The processes by which dust is lifted by dust devils are generally understood but poorly constrained (Neakrase et al., 2016). It is likely that wind shear is the main mechanism (Rafkin et al., 2016) for dust lifting, perhaps assisted by “saltation triggering” (Greeley, 2002) in which more easily lifted sand grade particles reimpact the surface, splashing up dust. Secondary mechanisms including the ΔP effect (Balme & Hagermann, 2006), and possibly even thermos-luminescent lifting (e.g., Küpper & Wurm, 2015) or electrification of dust particles in dust devils (see summary in Harrison et al., 2016), might also play a larger role on Mars than Earth but need to be investigated further.
Effects on Martian Climate
The effects of dust devils on the Martian dust cycle (a key component of the Martian climate) are mainly studied using GCMs, in which wind shear and dust devil lifting are “tuned” to fit observations, allowing inferences to be drawn about the relative importance of each. Dust devils contribute about half of the annual dust lifting (e.g., Kahre et al., 2006; Newman et al., 2005) but do not trigger global dust storms. Any albedo changes caused by track formation seem not to have long-term regional effects, such as stripping dust from given regions and depositing it in others (Klose et al., 2016) and thereby affecting global albedo patterns, although this has not yet been well studied. Future climate modeling studies could seek new ways to parameterize dust devils based on new observational spatial data (if dust flux and population studies can be refined), new studies of dust devil formation in LES models that include dust lifting (Spiga et al., 2016; Spiga, Forget, Lewis, & Hinson, 2010), or modifications to existing parameterizations.
Impact on Mars Exploration
Continued robotic, and perhaps human, exploration of Mars is likely to continue. Dust devils have been suggested as possible hazards to exploration due to their strong winds, electrification, and dust lifting. However, dust devils can also benefit exploration: the passage of dust devils has been shown to remove dust from the solar panels of Mars landers, improving their power generation and prolonging the lifetime of the missions (Lorenz & Reiss, 2015). Whether hazard, boon, or scientific target, the recognition that dust devils are common on Mars must be taken into account when future missions are planned.
Conclusion and Future Directions
Dust devils form from boundary layer convection and are efficient dust transport and lifting mechanisms. On Earth, they can enhance local aerosols and form a potential hazard to lightweight structures and even aircraft, but their contribution to the global dust cycle seems to be small. On Mars, however, they have a measurable effect on the dust cycle, which in turn plays a key role in the Martian climate. Dust devils are therefore important targets for future research. For both Martian and terrestrial studies, measurement of dust devil populations provide an ongoing challenge. Improved automation and availability of low-cost sensors mean that better terrestrial studies can be made to understand populations’ statistics and to link them with local meteorology. On Mars, where every kilogram and watt are important on a rover or lander, it is harder to see how rigorous populations studies can be made except at a very few sites. Nevertheless, the availability of high-resolution, global orbital imaging data, and new developments in automatic image recognition, might compensate for a lack of in situ measurements.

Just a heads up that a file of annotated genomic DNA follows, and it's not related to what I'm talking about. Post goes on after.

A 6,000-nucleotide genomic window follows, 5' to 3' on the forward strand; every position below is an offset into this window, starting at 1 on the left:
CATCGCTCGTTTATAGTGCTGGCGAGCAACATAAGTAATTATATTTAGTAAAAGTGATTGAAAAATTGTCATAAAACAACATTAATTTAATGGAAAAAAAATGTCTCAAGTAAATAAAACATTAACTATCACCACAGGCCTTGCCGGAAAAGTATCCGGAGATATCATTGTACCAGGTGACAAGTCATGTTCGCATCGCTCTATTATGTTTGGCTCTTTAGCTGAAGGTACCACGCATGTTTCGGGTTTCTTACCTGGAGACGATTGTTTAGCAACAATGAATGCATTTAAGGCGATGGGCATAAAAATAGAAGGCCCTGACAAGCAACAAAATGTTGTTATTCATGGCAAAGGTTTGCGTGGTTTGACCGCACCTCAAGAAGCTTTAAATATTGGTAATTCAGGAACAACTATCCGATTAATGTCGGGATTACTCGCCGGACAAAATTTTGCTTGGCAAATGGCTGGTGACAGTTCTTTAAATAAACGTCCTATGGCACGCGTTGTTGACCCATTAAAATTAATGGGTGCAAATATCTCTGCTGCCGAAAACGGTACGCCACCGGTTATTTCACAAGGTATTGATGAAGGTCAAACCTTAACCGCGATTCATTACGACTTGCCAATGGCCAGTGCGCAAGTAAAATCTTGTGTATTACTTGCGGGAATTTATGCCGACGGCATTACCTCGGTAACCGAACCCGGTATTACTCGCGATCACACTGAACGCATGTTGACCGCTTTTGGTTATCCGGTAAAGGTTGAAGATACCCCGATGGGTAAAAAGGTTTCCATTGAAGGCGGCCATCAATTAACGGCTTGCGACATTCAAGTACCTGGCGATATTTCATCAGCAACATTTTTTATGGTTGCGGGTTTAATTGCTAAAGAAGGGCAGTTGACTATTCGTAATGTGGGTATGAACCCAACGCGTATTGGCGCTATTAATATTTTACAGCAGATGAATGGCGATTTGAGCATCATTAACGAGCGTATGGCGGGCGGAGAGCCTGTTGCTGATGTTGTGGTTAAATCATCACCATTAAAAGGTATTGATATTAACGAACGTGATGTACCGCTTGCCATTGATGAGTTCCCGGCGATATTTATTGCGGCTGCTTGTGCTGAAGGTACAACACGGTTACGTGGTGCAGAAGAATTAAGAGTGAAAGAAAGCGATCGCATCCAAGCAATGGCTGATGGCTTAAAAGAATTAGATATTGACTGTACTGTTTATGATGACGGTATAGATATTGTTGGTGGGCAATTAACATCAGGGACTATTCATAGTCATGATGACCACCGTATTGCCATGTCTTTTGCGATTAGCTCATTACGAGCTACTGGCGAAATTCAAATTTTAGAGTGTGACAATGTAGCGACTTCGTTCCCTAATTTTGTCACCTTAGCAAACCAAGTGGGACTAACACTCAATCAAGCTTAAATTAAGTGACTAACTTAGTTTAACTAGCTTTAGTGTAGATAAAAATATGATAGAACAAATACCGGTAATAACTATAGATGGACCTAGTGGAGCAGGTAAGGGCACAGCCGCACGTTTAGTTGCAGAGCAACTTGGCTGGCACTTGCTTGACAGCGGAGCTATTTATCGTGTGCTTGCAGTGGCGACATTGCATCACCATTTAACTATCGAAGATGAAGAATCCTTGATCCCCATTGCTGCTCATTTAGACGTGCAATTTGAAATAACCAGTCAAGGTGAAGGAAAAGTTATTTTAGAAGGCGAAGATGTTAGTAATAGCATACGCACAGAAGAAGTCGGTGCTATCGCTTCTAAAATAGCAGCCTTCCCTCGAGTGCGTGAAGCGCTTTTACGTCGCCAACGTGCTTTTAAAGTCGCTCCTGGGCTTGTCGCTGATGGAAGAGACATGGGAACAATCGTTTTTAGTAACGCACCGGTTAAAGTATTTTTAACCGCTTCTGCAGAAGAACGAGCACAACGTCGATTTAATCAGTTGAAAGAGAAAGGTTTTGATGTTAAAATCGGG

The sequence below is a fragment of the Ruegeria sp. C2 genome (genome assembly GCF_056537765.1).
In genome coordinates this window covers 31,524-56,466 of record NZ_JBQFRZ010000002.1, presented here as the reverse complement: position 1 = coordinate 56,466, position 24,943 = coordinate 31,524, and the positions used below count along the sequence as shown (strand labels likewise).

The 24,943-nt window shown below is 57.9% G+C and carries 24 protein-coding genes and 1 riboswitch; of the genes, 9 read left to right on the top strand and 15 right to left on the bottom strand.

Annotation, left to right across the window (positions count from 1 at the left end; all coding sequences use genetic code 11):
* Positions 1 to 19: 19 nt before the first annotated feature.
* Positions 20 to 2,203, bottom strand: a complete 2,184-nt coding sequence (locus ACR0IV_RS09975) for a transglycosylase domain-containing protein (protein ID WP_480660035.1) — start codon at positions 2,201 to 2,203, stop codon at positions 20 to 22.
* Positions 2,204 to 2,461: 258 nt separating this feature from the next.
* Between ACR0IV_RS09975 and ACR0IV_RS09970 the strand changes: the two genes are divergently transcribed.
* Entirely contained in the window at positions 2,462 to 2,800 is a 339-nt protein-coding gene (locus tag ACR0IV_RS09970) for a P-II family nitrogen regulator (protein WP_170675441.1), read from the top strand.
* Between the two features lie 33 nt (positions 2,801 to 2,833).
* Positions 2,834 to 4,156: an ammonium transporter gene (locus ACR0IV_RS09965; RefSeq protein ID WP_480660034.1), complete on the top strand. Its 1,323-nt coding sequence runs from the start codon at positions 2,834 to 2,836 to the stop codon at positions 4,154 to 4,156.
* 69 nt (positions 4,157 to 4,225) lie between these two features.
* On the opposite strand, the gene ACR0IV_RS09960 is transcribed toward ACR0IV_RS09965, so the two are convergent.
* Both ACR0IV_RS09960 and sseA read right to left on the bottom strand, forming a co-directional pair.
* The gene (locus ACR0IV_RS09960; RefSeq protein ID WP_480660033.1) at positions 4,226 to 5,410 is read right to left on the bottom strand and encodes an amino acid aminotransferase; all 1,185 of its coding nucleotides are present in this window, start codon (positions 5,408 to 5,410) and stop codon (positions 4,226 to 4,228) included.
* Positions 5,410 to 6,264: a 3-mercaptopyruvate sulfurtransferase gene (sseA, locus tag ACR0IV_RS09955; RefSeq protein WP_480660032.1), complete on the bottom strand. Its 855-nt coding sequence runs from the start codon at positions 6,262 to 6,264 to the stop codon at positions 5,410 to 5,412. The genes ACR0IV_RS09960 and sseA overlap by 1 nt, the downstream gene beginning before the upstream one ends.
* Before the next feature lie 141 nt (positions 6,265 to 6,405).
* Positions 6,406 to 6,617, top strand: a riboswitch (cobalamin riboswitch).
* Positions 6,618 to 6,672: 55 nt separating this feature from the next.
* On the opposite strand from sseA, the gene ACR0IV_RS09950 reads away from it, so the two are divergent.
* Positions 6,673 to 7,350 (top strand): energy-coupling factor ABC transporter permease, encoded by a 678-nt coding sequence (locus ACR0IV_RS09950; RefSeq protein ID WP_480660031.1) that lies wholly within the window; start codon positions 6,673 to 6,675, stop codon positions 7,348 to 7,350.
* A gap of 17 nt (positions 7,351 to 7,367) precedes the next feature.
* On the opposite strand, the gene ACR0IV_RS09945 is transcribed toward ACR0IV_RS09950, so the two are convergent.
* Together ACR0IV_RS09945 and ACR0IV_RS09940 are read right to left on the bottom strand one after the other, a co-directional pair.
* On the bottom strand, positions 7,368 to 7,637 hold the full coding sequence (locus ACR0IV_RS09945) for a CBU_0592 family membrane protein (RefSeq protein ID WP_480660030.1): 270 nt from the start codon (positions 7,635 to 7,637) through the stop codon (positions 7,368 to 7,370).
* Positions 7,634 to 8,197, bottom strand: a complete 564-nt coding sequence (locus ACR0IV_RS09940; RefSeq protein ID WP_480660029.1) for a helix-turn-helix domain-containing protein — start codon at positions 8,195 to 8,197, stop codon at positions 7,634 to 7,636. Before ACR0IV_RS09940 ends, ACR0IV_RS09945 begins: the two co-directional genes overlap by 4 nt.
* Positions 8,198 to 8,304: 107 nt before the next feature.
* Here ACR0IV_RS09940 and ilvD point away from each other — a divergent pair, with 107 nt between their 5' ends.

Measurement of dust load, and its extension to estimation of dust flux by measurement of vertical wind field in dust devils, is another area where more data are needed. Again, field studies on Earth will likely improve, with the combination of flux and population studies allowing more accurate ideas of the effects of dust devils on terrestrial aerosol budgets. The addition of more robust wind sensors to Mars landers would provide new data that could feed in to flux measurements.
As computer models improve, physical processes can be simulated in higher fidelity. High-resolution, large-domain LES models are beginning to be used to simulate convection on Mars and resolve vortices within the convective system. Future studies that include variable ambient winds, surface roughness and albedo, dust lifting processes, and radiatively active airborne dust will further improve understanding. Such models could provide important information about how dust devils form, what atmospheric parameters govern their size and intensity, and how much dust they can entrain. These results can in turn be fed into new parameterization schemes for GCM studies to improve understanding of the global impact of dust devils on Mars.
The future direction of travel in dust devil research will be to integrate the diverse elements (especially numerical models and field measurements) to make inferences about the regional to global impact of dust devils. It is likely that modeling studies will take big steps, but each new step will need to “go back” to field studies for validation and could require new ways of measuring dust devils in the field and hence new field studies.